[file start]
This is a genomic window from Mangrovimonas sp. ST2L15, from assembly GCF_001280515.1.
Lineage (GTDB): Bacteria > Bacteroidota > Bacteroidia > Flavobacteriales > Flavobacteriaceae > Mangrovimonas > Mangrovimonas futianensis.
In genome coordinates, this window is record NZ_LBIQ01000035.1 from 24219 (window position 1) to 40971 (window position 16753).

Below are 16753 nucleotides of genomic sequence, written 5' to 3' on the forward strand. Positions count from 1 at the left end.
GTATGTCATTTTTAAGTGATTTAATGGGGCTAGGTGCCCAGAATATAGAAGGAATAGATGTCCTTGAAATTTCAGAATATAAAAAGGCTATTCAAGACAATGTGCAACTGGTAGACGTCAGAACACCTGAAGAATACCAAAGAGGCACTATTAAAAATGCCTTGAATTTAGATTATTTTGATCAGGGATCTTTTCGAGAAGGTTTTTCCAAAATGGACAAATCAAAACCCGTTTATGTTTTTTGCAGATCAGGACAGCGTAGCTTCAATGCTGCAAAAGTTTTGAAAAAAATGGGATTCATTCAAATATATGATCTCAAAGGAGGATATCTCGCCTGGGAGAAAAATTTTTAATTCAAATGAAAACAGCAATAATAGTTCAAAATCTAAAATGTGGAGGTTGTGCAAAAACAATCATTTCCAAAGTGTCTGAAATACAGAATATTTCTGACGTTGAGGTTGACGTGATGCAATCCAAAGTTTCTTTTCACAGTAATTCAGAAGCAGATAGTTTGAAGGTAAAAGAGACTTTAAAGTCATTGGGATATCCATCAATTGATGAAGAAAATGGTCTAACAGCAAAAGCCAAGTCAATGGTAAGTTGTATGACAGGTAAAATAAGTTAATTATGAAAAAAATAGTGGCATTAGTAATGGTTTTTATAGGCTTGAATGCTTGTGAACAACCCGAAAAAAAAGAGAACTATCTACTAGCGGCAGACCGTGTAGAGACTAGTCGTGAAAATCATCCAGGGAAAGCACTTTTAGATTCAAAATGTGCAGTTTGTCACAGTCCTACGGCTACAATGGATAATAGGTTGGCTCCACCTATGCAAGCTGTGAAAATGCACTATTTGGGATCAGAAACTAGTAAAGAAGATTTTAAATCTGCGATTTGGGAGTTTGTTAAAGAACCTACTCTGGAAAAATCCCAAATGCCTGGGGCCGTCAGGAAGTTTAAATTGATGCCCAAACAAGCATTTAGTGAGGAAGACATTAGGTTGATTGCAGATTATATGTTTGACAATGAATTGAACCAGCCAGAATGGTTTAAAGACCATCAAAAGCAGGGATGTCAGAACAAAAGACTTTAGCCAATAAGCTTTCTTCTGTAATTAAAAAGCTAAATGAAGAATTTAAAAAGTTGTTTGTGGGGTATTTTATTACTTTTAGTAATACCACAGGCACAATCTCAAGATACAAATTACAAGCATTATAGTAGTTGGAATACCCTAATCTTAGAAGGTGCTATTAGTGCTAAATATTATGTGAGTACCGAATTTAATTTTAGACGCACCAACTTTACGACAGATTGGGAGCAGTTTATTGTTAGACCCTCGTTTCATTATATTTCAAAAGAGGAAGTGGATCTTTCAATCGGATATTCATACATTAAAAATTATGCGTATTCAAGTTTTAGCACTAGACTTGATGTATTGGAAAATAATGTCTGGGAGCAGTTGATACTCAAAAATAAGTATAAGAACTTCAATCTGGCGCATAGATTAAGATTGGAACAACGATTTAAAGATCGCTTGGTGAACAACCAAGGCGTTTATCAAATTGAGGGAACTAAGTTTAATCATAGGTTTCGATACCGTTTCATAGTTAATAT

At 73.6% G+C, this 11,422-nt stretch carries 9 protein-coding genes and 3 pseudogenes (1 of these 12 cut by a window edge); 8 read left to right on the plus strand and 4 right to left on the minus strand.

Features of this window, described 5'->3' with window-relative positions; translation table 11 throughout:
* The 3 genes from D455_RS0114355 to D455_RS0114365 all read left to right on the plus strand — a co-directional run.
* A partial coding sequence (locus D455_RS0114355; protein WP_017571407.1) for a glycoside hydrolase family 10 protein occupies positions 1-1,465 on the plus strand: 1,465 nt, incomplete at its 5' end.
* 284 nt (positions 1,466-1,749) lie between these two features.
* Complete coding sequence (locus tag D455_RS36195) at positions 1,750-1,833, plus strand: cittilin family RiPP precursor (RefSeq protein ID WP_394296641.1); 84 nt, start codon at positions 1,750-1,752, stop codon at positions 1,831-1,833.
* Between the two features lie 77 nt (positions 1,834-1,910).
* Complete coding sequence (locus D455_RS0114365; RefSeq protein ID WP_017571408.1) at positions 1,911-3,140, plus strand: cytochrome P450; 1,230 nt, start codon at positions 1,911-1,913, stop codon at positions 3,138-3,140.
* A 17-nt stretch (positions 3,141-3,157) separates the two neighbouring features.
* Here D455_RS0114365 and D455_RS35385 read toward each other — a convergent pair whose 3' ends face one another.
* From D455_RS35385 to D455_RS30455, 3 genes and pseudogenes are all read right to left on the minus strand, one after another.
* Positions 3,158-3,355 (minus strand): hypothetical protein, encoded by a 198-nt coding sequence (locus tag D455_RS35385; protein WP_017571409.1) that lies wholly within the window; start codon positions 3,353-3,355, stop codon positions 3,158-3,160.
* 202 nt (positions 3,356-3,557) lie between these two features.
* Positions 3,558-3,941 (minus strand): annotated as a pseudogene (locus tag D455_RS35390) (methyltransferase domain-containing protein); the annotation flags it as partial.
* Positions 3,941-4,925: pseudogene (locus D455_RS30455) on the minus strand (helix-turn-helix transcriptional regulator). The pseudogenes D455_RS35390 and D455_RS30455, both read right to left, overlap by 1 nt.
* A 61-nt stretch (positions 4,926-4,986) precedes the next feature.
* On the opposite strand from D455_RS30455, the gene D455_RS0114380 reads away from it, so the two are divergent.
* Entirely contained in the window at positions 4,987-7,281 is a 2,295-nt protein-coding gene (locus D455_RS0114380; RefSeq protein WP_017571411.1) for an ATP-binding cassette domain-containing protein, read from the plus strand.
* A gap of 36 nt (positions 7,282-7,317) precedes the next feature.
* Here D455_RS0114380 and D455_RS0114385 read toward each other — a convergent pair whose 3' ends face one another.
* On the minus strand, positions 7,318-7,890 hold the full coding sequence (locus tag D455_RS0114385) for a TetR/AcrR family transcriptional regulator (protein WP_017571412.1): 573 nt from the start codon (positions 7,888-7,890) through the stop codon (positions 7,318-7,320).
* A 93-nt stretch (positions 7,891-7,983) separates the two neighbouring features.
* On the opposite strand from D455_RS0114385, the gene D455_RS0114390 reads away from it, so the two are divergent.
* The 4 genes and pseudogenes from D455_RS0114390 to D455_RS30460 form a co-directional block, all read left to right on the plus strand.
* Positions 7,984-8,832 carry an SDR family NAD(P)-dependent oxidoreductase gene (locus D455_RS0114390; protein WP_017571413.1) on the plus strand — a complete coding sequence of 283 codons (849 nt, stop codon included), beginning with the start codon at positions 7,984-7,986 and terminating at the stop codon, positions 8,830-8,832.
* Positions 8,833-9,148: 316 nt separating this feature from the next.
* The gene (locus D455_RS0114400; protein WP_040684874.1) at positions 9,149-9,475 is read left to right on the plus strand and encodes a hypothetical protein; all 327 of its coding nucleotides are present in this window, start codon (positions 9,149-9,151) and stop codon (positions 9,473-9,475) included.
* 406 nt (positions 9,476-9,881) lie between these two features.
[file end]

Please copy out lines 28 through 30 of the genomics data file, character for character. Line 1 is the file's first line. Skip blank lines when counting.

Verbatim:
* On the opposite strand from D455_RS0114385, the gene D455_RS0114390 reads away from it, so the two are divergent.
* The 4 genes and pseudogenes from D455_RS0114390 to D455_RS30460 form a co-directional block, all read left to right on the plus strand.
* Positions 7,984-8,832 carry an SDR family NAD(P)-dependent oxidoreductase gene (locus D455_RS0114390; protein WP_017571413.1) on the plus strand — a complete coding sequence of 283 codons (849 nt, stop codon included), beginning with the start codon at positions 7,984-7,986 and terminating at the stop codon, positions 8,830-8,832.